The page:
Grid Crystal Vacuum Tube (Gernsback) - RF Cafe

Gernsback Crystron Lapel Radio Prototype - RF Cafe

Gernsback Crystron Lapel Radio Prototype

Gernsback Interflex - RF Cafe

Fig. 1 - Gernsback Interflex, 1925.

Grid crystal tube drawing - RF Cafe

Fig. 2 - A grid crystal tube.

The simplest Crystron circuit - RF Cafe

Fig. 3-The simplest Crystron circuit.

Capacitive-grid crystal tube - RF Cafe

Fig. 4 - A capacitive-grid crystal tube.

Crystron in its final form - RF Cafe

Fig. 5 - The Crystron in its final form.

Battery-less Crystron receiver - RF Cafe

Fig. 6 - A battery-less Crystron receiver.

Crystron superhet with 3-segment electret and electret speaker - RF Cafe

Fig. 7 - Crystron superhet with 3-segment electret and electret speaker, autodyne mixer circuit and bridged-T i.f. stage.

Then in 1925 Gernsback coupled the crystal detector to the vacuum tube; he called it the Interflex, (See Fig. 1) This amplified the signals better than two tubes. During World War II this circuit was dusted off and, a new and better crystal detector was perfected - the Germanium detector. This combination made history in our radar sets, proximity fuses, etc.

The thought suddenly struck me: Why not combine the crystal with the vacuum tube - all in a single component? This I did. (See Fig. 2.) Here we have a crystal detector - silicon, galena, or copper pyrites in the usual style, with a fixed catwhisker. Now comes the new big thought - the grid. The grid can be a single or multiple, sharply pointed wire or wires coming very close to the catwhisker wire - but never touching it. The combination is then placed in the usual glass bulb, which has a high vacuum. Now the incoming signal will be steered or triggered as in a regulation vacuum tube with a notable exception - no battery is required. (See Fig. 3).

From the pointed grid I graduated to the "capacitive grid," (See Fig. 4). Here the grid is coupled to the crystal and to the thumbtack-shaped catwhisker which is the cathode.

Two thin mica films separate the flat crystal from the catwhisker. This arrangement is better than the first one. But I wasn't satisfied - wanted something better and more powerful. That desire led to the final model: The Crystron (crystal-electron) (See Fig. 5). The Crystron was made by inserting a grid between catwhisker and crystal! Obviously such an arrangement could not work without a stream of electrons, such as is supplied by a hot filament. By coating the tip of the catwhisker with a speck of radioactive material and placing the parts in a high vacuum, we have a simple and extraordinarily powerful source of electrons. In addition I discovered a new exceedingly sensitive and stable crystal called Columbite, far better than Germanium, used in the best present-day crystal detectors. Basically, the Cystron requires no A or B battery for its operation. Indeed, a regenerative Crystron circuit drives loudspeaker with excellent volume on most local stations. (See circuit in Fig 6). Note that no batteries are used.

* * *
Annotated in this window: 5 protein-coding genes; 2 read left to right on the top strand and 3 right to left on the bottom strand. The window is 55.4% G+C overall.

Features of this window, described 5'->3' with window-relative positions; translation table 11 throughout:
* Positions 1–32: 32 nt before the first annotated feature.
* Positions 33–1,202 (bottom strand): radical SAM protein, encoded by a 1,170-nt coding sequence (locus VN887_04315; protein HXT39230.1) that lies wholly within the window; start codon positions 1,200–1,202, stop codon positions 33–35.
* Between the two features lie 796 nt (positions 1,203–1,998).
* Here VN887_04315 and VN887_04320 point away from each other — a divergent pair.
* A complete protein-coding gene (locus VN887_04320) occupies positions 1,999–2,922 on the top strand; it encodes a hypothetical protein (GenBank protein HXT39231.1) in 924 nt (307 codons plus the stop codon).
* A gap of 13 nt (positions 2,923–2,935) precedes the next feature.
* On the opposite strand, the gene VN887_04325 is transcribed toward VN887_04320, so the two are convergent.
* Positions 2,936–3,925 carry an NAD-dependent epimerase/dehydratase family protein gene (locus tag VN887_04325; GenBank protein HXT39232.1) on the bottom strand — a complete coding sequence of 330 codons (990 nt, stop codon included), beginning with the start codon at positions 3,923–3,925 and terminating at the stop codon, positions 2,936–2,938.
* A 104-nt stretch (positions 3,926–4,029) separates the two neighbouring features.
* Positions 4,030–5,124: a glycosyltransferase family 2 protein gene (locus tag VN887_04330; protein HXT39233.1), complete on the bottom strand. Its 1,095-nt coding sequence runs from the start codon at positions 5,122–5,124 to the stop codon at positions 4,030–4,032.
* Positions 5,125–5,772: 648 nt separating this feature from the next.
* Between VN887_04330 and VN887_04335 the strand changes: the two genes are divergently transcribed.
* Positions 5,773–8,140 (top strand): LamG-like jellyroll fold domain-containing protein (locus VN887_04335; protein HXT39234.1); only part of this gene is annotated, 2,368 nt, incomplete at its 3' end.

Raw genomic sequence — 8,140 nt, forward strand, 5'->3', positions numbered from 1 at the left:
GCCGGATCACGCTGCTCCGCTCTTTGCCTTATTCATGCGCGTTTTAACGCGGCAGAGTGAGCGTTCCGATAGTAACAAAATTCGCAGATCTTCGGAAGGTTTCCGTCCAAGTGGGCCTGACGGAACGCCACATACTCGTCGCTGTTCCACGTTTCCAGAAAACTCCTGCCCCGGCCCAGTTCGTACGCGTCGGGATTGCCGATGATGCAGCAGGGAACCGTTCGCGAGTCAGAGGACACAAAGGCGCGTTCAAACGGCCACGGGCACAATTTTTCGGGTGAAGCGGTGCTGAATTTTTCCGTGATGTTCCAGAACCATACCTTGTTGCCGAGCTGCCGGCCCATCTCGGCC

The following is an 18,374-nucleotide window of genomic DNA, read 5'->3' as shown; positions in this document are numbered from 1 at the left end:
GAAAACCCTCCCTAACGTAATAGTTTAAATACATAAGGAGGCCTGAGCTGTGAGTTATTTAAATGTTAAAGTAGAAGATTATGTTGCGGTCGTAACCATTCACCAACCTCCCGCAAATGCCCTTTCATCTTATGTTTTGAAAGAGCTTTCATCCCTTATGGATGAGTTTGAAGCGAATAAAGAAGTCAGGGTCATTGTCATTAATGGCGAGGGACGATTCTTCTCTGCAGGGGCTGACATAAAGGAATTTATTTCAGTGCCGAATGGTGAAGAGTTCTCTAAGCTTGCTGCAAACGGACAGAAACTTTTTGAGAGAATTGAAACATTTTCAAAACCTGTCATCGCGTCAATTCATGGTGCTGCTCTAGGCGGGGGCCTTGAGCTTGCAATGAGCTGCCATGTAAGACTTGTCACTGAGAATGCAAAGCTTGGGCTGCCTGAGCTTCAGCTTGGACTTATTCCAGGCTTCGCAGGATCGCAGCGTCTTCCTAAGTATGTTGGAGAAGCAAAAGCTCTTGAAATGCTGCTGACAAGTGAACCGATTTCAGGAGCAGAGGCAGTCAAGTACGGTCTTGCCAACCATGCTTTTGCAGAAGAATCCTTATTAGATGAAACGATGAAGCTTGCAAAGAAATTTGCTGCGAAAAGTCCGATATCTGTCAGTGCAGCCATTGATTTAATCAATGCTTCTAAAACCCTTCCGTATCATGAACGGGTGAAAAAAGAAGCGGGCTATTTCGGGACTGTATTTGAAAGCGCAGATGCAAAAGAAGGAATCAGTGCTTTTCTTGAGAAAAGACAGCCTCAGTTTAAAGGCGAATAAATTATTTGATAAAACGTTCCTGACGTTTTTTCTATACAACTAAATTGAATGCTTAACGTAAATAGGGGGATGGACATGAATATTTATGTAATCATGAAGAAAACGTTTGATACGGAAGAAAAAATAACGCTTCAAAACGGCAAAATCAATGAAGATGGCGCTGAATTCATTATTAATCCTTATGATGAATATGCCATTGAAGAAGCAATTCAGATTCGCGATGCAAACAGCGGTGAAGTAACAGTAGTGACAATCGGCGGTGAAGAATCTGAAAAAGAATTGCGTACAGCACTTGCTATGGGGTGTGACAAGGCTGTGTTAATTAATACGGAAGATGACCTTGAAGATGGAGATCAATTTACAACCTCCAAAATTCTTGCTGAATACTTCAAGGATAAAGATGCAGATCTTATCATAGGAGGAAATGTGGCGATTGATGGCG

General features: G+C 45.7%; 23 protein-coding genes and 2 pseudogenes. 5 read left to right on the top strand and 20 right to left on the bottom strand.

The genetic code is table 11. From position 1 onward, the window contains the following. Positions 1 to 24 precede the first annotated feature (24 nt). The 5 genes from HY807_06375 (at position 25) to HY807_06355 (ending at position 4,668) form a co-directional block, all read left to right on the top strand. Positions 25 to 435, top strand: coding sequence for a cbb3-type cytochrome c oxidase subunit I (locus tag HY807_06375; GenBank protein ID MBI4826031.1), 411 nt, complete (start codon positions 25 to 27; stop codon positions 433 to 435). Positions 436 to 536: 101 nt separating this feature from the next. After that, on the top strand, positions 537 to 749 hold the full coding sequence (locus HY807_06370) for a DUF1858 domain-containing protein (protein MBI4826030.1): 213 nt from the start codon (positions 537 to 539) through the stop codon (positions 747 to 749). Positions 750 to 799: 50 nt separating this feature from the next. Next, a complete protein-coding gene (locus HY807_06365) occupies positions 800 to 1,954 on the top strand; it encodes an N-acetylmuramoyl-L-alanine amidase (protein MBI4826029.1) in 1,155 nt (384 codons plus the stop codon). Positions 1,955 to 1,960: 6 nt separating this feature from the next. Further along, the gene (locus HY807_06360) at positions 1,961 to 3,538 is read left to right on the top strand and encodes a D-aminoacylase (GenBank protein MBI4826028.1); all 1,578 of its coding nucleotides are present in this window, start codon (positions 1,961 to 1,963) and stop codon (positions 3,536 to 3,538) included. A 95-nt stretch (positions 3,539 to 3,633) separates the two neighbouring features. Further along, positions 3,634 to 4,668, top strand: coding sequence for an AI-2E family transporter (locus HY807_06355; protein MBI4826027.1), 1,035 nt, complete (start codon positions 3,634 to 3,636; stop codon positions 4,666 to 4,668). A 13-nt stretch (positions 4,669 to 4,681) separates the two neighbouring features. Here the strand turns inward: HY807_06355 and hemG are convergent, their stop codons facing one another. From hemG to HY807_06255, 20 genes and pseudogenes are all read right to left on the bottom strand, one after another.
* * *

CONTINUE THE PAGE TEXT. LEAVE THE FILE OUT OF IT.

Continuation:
A photograph shows the actual and historic auto-powered Crystron as first designed. Many radioactive substances were tried in the Crystron - thorium, uranium, radium, plutonium, and neptunium - the latter two radioactive elements being the ones used in the atomic bomb. (See photo, lower left, page 24). For practical purposes I finally found a comparatively cheap radioactive isotope, which gives excellent results. For security purposes, however, I cannot here divulge the exact substance used.